My pregnancy was similarly easy, and it went by so fast. That’s probably because I spent the time chasing my toddler around. I wasn’t nervous at all, just super excited to meet our new baby boy. One thing I did struggle with: the prospect of changing our lives and how it would affect our 2-and-a-half year-old son once his brother came into the world.
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There really weren’t any major signs my baby was ready to arrive. It was two days before my due date, and after a routine doctor’s appointment, I knew my body was prepping for labor. I was three centimeters dilated and 50 percent effaced (which is what happens when the cervix preps for delivery)—in other words, things were moving along! I was also feeling a little bit of pressure, but no pain. I was originally scheduled for an induction on Monday. I knew from experience with my first pregnancy that I don’t feel contractions (yep, I’m one lucky woman), so I was actually worried I’d go into labor and not know it.
I called my doctor and told him about the pressure I was feeling, and he recommended I get induced that day. Fantastic! I had no time to get nervous or stressed. I got a ton of sleep the night before so I was well rested and prepped to take on this labor thing.
So my husband, my mom, and I got into the car to head over to the hospital. (My mom was wedged between two car seats in the backseat, ha!). But I wasn’t anxious at all, it was a very calm vibe all around.
I got to the hospital and they checked me, but not much had changed. I was still three centimeters dilated, but now I was 80 percent effaced. Even though my contractions were two to three minutes apart—that’s some serious stuff—I still felt nada. (Yes, I know I’m so, so lucky.) They started me on the medication Pitocin, which induces contractions. One hour later, I was four centimeters dilated, and they broke my water. After that, the contractions started coming. But they were no big deal. They still felt like mild period cramps. I can handle this, I thought.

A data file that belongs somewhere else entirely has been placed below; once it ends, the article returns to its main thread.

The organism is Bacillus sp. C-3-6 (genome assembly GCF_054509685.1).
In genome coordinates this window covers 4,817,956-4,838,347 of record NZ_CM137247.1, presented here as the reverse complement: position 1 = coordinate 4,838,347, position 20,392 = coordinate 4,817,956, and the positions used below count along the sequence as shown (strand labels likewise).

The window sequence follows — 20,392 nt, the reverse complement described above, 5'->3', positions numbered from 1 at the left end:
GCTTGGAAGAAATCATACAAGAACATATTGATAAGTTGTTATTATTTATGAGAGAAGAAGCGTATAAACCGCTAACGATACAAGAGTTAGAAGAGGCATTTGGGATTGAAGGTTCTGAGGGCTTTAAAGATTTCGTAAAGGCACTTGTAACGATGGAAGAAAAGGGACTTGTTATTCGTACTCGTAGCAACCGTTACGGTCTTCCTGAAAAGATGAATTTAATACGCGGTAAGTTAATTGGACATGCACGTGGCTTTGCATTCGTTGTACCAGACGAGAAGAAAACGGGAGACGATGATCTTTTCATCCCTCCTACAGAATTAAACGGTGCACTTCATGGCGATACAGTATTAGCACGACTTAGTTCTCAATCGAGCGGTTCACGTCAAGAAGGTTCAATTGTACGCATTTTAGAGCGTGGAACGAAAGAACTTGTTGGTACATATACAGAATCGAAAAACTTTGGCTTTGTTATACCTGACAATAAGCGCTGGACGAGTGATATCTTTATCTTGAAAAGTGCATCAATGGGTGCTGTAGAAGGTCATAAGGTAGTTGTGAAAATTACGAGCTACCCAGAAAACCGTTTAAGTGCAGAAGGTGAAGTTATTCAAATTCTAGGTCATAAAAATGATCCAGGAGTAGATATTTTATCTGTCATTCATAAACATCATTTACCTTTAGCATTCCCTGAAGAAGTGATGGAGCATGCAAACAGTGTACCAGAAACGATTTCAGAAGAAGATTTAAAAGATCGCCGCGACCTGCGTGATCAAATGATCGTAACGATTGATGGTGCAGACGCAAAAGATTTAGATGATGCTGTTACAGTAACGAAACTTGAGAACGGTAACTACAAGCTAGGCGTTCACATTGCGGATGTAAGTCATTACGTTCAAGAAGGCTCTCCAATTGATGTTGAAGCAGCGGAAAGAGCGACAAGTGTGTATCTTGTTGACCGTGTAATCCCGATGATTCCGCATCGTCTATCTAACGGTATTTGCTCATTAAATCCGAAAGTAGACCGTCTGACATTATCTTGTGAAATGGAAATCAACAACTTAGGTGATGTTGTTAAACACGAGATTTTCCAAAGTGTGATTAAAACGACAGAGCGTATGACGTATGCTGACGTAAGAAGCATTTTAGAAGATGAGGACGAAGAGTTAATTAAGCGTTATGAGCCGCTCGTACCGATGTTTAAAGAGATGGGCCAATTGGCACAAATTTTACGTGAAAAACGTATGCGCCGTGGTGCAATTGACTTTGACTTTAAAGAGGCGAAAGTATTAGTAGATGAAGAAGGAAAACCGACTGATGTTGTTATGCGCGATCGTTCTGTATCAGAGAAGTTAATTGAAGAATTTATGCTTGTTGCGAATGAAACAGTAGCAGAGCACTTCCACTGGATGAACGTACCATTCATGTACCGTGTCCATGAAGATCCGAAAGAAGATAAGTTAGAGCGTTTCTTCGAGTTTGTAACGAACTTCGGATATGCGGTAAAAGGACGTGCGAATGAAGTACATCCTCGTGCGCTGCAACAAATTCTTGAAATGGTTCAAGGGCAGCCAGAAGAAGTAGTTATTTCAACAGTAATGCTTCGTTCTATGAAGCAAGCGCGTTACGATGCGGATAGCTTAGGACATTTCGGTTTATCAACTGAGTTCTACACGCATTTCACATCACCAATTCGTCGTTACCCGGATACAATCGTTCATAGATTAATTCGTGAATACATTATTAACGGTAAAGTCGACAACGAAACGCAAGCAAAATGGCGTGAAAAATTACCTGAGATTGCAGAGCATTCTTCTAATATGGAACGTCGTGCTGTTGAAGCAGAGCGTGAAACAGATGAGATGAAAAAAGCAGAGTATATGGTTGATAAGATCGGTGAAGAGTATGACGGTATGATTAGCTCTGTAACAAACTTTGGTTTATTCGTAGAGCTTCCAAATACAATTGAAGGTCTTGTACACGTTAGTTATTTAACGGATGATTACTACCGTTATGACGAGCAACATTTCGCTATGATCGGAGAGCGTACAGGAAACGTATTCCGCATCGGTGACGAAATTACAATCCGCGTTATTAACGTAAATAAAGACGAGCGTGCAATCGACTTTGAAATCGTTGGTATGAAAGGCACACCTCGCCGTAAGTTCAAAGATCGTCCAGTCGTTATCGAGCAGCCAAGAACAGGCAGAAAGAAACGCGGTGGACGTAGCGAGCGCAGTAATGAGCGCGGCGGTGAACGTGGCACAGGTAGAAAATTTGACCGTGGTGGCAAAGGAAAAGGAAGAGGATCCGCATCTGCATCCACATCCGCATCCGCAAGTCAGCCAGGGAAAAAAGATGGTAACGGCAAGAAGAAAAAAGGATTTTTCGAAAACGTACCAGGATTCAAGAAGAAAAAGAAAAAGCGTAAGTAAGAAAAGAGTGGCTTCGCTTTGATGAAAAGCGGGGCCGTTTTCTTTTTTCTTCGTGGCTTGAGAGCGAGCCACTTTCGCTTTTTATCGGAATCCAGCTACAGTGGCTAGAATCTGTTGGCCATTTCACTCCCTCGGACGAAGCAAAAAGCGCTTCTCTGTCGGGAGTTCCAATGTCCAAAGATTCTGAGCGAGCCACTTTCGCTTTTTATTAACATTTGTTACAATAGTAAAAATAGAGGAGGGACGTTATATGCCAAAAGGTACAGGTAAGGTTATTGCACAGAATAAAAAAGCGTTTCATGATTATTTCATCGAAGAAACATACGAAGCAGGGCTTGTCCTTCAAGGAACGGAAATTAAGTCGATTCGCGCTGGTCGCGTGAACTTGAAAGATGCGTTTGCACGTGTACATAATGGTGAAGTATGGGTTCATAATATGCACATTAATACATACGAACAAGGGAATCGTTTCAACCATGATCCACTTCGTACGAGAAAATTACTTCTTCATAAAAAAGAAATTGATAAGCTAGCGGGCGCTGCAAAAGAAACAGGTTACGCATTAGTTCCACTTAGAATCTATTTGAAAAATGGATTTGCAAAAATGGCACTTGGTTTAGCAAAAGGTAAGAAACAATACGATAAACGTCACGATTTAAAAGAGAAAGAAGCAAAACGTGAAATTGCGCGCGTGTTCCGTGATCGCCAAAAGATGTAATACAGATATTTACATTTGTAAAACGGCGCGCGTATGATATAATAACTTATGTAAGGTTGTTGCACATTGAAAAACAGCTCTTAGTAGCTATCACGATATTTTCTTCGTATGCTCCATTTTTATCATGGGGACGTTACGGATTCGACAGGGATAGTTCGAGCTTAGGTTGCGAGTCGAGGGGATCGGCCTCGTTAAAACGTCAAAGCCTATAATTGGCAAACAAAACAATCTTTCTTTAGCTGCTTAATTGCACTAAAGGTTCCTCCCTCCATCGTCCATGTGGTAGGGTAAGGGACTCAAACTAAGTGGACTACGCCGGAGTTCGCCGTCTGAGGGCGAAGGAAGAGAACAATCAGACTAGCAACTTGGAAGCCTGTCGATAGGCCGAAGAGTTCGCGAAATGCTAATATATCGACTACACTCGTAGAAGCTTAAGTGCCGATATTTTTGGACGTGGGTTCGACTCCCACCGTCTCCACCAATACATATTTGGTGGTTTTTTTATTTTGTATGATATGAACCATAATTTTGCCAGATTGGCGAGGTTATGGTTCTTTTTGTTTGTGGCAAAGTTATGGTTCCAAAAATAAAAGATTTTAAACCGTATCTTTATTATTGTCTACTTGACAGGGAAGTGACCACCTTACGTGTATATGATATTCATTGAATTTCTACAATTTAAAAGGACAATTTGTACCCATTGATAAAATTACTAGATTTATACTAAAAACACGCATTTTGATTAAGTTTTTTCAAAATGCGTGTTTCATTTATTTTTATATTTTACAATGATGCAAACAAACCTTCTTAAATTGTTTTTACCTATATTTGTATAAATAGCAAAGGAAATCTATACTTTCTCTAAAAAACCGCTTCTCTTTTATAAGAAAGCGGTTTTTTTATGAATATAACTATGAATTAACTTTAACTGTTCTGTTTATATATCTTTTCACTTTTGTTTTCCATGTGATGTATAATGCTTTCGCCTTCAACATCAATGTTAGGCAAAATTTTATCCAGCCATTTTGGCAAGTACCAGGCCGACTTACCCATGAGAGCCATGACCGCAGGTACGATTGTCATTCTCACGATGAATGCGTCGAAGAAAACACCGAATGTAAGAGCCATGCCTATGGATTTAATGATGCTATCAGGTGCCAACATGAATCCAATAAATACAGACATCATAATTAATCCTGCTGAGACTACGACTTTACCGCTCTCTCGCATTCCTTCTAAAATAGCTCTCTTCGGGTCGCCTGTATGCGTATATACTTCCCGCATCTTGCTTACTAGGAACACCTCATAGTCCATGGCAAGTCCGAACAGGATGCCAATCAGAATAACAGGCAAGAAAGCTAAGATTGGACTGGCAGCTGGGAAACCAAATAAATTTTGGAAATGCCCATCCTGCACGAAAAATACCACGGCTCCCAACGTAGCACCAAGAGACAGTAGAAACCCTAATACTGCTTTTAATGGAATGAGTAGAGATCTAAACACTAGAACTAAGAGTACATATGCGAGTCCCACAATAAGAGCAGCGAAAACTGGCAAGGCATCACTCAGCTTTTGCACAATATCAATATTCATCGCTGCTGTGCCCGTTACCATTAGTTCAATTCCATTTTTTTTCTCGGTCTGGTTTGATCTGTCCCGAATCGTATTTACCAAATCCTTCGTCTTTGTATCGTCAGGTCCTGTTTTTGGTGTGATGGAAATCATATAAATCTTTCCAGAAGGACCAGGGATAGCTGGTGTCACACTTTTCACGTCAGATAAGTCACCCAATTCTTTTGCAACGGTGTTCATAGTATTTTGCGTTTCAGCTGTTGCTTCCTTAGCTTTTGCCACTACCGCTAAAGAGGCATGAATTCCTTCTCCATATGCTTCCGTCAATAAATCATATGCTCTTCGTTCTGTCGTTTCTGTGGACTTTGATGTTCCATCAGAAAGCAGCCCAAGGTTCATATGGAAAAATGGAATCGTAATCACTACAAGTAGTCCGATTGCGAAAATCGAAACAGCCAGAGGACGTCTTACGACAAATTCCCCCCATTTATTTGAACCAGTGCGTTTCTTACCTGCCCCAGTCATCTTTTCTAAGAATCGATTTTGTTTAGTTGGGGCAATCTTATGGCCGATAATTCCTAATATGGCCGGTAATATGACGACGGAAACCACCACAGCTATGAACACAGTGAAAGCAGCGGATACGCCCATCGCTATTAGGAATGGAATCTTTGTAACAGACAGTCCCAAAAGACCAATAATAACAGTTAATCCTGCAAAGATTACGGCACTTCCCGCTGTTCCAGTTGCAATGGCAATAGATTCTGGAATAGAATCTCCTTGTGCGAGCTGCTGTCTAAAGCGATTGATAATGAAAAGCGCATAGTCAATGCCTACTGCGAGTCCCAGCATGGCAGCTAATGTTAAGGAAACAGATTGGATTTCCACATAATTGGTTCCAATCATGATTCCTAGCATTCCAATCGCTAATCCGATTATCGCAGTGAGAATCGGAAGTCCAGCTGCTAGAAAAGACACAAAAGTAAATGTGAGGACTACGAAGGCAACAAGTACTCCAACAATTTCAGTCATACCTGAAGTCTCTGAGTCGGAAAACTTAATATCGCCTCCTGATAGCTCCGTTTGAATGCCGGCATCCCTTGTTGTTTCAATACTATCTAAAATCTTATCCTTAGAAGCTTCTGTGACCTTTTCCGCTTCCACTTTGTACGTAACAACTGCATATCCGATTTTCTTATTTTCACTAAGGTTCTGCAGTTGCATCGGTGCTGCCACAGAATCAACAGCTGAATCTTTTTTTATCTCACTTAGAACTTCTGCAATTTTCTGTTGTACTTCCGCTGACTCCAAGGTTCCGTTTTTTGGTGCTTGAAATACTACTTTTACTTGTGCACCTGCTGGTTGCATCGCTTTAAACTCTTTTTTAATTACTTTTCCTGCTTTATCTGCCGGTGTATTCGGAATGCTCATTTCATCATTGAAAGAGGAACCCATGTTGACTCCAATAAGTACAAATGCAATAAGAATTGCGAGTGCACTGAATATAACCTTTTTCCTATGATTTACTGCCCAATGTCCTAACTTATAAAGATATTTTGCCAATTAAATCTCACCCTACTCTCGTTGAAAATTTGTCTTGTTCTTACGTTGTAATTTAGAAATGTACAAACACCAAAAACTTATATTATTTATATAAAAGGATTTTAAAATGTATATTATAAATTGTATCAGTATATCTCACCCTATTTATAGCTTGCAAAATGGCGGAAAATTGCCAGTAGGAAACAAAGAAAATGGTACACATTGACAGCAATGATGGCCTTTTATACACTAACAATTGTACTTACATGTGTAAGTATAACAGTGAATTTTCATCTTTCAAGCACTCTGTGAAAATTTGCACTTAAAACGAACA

My nurse was laughing at me. I’m a natural chatterbox and was easily gabbing through my contractions. She was watching my contractions on the monitor and was amazed that I could still speak. I was texting my girlfriends back and forth to update them, and we were all joking about how I am not normal. Then, I started telling my husband I wanted a third. He told me to get this one out first and then we’d talk.
When the cramping started to get more intense, I was afraid that if I waited too long, I’d miss my window of opportunity to have an epidural. After all, my first baby was a quick delivery. I hated getting it, I hate needles but I think my husband took it worse. I remember glancing at my husband after I got it and he looked so queasy from watching the epidural. Apparently, the anesthesiologist had held up his hand and it was covered in blood. This is why sometimes they don’t let husbands in the room for them—they don’t want anyone fainting in there!
An hour later I felt So. Much. Pressure. The epidural hadn’t even kicked in yet, but that may have been a good thing. As it was starting to wear off, I was able to feel the pressure and know when to push. My doctor gave me an episiotomy to ensure that his head could get out and that I wouldn’t suffer a severe tear. Three pushes and he was out. Total time in labor: four hours and one minute. My mom later posted on Facebook that I was made for this!
Afterward, the nurses told me that my son was born with the cord wrapped around his neck, so it was a good thing that he came flying out as fast as he did. I felt very “in the moment” with this birth and so, so happy. I cried immediately. Physically, I was on top of the world, too. Despite the episiotomy, I was sitting Indian-style on the floor with my kids when I got home. I’d say that the experience was almost relaxing.
Be nice to your doctors and nurses. My nurse brought me crackers and applesauce because I was starving. When I went into the hospital in the afternoon, I hadn’t had anything to eat since breakfast!